[Editor’s note: Some of you will remember Matthew Aughtry from Hutchmoot a few years ago. He and his friend Nathan Willis shot Andrew Peterson’s “Rest Easy” music video as well the “What Is Hutchmoot?” short. Matthew has made several short films since then and his newest was just born yesterday. We’re happy to feature it here today and we invited him to write a little about why he made it. Enjoy, and merry Christmas!]
I became a father in September and, at the risk of employing a cliche, it has changed the way that I see the world. I spend a lot of time now just staring into my son’s eyes. There may be nothing more beautiful in the world than a baby’s eyes.
They haven’t had the chance to become clouded with cynicism, nor do they have any pretense that they fully grasp what they’re seeing. Everything is new, everything is filled with wonder, each object is weighted with vast potential.
I have no doubt that this film wouldn’t exist if I hadn’t recently become a father. Perhaps the most natural thing in the world for a parent to do is to wonder about his or her child’s future. So as I stared into my son’s eyes one night I began to wonder what his eyes would see in this world. I started to ponder what his hands would do and where his feet would take him. Then I thought of Mary.
Did she do the same thing? Perhaps she was full of even more questions than I am. After all, his birth was preceded by the announcement of an angel from heaven. His life was full of promise. Yet did she also experience dread? Sometimes being a parent has more to do with worry than it does with wonder.
The world is a dangerous place and children are so fragile. One does not have to look very far to see evil and to fear for the survival of the good, which often seems extraordinarily meek in comparison to the powers of darkness.
This past summer I visited an art museum in Los Angeles with a group of friends. We had come to view a collection of Byzantine iconography for a brief spiritual retreat. We were there not only to enjoy to art but, if possible, to encounter the divine.
All of the work was beautiful and it enraptured my imagination, yet it was an image of Mary with her child that most ignited my heart. Her eyes were undeniably sad. It’s not that I was unaccustomed to Mary’s grief—I just wasn’t used to it being portrayed in this context. This was not the Pieta, it was the Madonna and Child. I got as close as I could to the piece without setting off an alarm. Why was she so sad?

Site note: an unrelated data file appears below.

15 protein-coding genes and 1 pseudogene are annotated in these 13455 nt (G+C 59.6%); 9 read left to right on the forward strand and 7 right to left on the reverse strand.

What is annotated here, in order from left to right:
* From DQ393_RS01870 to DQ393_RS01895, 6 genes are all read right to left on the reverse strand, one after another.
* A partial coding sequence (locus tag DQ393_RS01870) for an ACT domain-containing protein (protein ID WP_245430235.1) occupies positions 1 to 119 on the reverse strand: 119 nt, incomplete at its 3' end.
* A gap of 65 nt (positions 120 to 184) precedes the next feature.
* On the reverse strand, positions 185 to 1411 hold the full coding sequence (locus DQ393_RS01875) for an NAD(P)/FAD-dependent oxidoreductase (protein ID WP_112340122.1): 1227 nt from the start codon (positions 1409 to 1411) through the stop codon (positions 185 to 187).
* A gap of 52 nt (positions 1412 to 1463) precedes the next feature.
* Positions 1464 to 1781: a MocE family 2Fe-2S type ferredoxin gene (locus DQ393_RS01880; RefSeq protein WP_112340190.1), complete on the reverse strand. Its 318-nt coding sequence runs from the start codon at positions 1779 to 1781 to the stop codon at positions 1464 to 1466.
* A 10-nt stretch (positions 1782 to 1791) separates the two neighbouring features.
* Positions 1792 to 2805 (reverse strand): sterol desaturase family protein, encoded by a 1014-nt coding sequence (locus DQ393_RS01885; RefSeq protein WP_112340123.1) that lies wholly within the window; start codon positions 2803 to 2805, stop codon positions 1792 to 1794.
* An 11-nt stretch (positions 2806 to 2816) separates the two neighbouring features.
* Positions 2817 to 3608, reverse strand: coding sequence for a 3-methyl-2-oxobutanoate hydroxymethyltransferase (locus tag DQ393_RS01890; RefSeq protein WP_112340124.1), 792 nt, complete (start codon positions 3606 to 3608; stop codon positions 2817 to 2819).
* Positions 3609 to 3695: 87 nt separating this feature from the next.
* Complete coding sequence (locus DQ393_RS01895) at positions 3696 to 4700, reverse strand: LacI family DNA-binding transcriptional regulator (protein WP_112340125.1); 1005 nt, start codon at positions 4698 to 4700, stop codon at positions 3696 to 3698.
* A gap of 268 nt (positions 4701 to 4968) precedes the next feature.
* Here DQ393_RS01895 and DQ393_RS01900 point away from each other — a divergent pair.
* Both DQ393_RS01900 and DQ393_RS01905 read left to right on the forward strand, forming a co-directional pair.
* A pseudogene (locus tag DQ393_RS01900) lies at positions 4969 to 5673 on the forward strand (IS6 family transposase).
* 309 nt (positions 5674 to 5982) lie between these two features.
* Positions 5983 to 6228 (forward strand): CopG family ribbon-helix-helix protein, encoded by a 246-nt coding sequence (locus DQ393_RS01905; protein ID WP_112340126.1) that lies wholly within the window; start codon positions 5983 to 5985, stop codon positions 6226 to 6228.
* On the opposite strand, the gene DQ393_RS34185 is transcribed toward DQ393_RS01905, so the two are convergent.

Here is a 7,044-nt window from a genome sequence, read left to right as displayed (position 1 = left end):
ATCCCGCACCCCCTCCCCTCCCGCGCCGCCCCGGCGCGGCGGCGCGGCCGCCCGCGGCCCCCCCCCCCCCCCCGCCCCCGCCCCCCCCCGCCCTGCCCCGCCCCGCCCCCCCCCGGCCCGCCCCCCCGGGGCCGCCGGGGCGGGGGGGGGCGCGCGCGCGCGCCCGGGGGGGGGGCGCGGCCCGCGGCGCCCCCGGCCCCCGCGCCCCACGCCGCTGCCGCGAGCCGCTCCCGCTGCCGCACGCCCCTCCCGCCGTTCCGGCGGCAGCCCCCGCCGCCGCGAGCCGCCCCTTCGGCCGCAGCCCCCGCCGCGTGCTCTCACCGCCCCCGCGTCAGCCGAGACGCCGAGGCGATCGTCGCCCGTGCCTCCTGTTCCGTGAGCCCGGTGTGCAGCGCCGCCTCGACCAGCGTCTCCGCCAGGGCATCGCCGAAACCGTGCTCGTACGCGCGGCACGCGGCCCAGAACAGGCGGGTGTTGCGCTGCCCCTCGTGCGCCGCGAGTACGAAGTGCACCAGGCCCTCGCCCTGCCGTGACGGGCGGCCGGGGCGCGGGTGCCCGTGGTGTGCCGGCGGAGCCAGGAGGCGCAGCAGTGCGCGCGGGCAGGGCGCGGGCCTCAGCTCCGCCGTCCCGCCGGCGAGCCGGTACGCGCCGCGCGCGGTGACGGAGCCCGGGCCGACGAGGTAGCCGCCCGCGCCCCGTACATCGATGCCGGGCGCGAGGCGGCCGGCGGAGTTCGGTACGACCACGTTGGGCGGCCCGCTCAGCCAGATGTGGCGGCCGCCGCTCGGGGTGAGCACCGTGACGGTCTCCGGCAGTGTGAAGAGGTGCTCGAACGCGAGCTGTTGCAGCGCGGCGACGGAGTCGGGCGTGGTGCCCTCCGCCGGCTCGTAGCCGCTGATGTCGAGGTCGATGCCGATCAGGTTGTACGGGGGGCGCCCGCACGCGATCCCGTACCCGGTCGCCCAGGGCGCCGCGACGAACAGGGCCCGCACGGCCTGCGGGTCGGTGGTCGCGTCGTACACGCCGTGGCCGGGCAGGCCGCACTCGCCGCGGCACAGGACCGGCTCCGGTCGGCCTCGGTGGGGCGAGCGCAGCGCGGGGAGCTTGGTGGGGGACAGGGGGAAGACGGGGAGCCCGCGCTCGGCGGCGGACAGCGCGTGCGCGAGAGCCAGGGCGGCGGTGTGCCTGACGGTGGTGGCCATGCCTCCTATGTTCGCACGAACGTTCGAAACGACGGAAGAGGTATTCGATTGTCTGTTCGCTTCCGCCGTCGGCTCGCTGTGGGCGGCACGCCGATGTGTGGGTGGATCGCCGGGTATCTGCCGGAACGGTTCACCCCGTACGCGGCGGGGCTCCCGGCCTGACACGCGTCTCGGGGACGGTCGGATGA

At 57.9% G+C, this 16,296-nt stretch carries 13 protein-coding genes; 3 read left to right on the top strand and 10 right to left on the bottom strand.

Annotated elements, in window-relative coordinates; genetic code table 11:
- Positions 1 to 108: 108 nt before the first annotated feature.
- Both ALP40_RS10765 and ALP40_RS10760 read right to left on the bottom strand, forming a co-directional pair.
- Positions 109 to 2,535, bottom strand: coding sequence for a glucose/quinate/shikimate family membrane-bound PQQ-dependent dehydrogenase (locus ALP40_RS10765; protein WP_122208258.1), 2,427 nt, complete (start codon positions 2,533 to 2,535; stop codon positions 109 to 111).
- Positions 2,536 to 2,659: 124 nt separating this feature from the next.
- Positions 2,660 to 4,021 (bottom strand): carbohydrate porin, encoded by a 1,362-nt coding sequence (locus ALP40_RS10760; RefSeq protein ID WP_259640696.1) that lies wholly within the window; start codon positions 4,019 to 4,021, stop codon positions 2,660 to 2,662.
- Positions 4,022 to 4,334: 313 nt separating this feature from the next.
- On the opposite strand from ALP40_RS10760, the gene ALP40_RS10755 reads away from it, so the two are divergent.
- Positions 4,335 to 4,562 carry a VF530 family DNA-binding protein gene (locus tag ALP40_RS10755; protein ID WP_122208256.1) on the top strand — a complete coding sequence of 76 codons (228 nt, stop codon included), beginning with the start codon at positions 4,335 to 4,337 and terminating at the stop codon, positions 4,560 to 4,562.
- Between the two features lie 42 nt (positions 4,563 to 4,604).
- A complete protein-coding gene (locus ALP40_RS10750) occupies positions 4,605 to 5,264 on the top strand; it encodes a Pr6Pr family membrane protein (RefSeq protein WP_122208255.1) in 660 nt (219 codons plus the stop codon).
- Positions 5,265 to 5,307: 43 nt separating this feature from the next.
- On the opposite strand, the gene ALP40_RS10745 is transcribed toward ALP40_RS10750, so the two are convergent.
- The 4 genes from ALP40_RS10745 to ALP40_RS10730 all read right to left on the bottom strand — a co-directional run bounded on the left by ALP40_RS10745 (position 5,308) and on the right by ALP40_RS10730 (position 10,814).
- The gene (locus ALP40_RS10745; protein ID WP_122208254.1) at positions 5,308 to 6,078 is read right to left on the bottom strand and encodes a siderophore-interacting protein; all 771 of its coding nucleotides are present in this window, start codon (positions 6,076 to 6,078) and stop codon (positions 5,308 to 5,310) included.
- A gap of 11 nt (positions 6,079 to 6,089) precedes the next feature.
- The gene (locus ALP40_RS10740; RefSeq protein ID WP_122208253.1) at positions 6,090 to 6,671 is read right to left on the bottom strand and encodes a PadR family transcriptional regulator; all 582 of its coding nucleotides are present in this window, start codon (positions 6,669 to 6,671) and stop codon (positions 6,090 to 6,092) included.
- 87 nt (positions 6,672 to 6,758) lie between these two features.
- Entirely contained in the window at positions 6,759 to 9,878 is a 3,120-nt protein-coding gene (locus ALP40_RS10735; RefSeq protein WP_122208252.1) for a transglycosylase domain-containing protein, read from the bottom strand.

Perhaps she had just escaped Herod’s assasins in Bethlehem and was beginning to realize that her son’s life would always be threatened by the Herods of this world. Or perhaps it had just dawned on her that this gift was not for her alone but that she would have to share him with the whole world. Or maybe she was just worried and didn’t really know why.
Yet Mary is not remembered only as the Mother of Sorrows but also as the Blessed Virgin whose soul magnified the lord and rejoiced in his favor. For many, Mary is a symbol of hope. Yet Mary’s hope is not naive.
It accepts the world as it is, it recognizes that it is dominated by malicious forces. Her hope is not that the kingdom of this earth can be righted but that it is destined to be ousted, that God’s plan is to overthrow the proud and powerful and create a kingdom of the meek and lowly in its place.
It was this kingdom that her son would usher in. It was proclaimed with every miracle, made clear with each teaching, and ultimately inaugurated when his hands and feet were nailed to a cross.
I hope my own son grows up to love this kingdom. I hope his hands bring healing and his feet bring hope. Yet I also know that belonging to this kingdom will mean seeing suffering and, ultimately, embracing it.
I wait for the day when this kingdom will come fully on earth as it is in heaven. Until then, I hope to keep telling stories that long for that day as much as I do.